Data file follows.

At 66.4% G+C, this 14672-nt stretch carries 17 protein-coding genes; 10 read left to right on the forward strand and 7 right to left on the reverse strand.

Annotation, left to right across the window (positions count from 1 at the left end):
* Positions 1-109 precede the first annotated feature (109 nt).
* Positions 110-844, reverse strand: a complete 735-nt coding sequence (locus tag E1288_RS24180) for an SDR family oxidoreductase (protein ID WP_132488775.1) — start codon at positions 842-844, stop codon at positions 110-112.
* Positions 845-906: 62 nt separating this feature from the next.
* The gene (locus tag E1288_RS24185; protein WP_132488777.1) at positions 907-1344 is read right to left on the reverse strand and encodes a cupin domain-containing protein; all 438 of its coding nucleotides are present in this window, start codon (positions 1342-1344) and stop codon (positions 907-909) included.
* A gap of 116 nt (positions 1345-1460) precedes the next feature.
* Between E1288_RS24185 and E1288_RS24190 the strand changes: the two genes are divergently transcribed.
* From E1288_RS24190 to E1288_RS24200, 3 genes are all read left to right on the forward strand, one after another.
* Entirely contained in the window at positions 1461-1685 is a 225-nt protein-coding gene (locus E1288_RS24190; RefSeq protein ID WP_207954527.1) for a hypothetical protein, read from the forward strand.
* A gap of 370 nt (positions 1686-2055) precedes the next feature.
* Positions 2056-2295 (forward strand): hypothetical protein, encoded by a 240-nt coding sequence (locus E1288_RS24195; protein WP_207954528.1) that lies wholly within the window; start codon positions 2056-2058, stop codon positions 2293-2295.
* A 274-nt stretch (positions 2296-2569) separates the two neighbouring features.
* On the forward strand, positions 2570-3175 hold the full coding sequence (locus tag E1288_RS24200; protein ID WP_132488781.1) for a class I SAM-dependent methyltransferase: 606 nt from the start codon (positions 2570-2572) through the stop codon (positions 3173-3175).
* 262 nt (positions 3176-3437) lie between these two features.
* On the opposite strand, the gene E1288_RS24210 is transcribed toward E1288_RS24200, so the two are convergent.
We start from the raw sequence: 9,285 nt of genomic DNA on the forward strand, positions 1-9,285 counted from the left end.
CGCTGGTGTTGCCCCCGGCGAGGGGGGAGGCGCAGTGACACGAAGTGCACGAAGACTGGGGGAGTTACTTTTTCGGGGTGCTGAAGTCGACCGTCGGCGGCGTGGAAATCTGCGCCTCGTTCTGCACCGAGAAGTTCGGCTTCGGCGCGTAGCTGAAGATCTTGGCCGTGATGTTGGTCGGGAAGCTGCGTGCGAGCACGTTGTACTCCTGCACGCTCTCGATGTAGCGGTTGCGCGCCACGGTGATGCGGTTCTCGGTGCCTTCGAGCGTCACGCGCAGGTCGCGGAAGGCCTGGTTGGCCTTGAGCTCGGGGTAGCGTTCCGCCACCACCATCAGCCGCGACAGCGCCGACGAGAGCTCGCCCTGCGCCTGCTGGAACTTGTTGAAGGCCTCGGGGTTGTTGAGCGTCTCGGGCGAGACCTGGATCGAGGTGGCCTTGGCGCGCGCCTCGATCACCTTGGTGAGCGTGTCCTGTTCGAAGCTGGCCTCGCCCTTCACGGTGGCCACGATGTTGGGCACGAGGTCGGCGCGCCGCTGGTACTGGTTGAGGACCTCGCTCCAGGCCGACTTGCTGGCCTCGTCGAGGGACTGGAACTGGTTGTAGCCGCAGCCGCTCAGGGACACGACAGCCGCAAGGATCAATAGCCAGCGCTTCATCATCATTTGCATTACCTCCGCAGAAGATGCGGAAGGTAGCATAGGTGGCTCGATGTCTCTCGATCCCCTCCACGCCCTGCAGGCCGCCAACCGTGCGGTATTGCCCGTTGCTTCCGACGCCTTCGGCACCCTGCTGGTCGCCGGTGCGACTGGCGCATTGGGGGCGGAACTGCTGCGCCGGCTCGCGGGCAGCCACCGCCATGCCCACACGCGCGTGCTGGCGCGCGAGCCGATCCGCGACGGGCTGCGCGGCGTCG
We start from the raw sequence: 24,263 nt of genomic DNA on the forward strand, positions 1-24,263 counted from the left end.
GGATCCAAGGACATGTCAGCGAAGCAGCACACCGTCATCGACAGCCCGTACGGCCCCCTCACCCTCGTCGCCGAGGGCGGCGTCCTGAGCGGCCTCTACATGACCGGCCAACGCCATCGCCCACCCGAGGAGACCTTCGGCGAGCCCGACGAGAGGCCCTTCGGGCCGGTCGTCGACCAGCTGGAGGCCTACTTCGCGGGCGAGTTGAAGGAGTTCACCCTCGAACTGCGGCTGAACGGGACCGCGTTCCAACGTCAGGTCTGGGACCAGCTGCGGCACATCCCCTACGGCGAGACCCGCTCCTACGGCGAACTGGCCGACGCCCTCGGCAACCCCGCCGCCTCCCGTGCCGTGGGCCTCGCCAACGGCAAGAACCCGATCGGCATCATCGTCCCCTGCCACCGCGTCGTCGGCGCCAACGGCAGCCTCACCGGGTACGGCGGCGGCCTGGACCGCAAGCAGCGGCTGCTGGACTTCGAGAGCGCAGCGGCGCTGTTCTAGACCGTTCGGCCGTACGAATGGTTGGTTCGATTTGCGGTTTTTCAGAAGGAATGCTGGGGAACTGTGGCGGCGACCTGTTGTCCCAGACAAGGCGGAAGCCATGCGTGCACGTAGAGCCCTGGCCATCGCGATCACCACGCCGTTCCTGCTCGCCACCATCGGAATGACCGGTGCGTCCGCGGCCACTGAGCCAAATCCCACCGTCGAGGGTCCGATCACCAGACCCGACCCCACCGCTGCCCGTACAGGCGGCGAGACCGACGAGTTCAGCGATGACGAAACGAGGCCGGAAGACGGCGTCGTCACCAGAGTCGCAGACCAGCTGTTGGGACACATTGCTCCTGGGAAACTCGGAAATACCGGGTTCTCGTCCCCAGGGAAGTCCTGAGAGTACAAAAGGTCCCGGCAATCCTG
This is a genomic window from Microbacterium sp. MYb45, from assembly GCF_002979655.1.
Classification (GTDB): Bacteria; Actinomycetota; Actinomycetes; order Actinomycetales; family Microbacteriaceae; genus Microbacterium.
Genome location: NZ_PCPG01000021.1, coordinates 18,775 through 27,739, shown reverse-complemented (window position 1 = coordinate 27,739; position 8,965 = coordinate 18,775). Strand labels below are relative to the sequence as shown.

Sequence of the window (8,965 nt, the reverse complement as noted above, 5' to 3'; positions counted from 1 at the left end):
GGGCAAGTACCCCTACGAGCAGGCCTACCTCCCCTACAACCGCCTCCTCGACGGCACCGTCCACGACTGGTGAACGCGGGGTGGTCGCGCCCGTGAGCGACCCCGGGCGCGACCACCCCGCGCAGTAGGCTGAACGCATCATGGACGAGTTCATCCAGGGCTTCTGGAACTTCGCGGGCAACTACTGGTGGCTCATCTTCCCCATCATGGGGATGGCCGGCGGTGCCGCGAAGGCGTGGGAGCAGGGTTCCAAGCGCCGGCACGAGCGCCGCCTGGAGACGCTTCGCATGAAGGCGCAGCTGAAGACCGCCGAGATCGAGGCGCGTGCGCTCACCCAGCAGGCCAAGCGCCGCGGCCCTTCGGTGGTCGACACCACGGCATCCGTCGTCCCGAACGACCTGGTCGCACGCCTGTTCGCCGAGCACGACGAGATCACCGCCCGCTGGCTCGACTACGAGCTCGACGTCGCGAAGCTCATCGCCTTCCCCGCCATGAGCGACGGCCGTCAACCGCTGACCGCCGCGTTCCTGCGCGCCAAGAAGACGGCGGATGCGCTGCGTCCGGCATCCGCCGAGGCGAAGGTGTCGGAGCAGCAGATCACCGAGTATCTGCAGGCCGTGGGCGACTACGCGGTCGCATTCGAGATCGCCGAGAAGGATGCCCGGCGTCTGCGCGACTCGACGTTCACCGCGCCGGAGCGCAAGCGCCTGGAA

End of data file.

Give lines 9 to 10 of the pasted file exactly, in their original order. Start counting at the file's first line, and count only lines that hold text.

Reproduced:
* From E1288_RS24190 to E1288_RS24200, 3 genes are all read left to right on the forward strand, one after another.
* Entirely contained in the window at positions 1461-1685 is a 225-nt protein-coding gene (locus E1288_RS24190; RefSeq protein ID WP_207954527.1) for a hypothetical protein, read from the forward strand.